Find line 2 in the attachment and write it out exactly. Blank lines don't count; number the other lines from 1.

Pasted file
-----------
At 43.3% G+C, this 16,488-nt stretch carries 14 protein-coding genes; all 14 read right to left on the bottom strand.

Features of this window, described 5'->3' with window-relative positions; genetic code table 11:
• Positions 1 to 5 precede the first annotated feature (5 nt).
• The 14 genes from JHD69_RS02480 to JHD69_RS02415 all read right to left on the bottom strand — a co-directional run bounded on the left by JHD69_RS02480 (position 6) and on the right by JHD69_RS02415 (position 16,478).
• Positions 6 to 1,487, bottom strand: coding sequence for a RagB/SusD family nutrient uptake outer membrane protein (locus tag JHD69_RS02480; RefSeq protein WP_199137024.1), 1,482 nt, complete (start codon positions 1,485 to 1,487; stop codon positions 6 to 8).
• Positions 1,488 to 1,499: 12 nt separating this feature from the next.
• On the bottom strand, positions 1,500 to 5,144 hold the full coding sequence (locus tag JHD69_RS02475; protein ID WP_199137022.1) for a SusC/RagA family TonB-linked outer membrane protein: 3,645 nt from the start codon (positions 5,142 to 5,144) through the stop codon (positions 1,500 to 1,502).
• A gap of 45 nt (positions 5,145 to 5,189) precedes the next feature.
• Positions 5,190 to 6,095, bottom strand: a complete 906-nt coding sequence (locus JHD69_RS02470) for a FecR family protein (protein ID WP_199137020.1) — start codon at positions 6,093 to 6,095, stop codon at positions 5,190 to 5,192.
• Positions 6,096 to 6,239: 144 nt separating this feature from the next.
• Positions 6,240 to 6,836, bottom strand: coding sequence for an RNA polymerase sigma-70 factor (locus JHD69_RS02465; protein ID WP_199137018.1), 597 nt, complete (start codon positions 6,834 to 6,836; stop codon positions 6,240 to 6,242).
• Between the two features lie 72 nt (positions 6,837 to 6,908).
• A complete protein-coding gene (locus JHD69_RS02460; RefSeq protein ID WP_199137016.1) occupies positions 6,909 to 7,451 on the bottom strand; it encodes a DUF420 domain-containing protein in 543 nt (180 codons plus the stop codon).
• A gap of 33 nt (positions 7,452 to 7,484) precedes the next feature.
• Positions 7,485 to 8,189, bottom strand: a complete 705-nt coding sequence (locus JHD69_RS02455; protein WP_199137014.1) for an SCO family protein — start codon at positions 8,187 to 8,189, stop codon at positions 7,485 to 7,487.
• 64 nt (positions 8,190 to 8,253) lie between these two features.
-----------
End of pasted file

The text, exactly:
Features of this window, described 5'->3' with window-relative positions; genetic code table 11: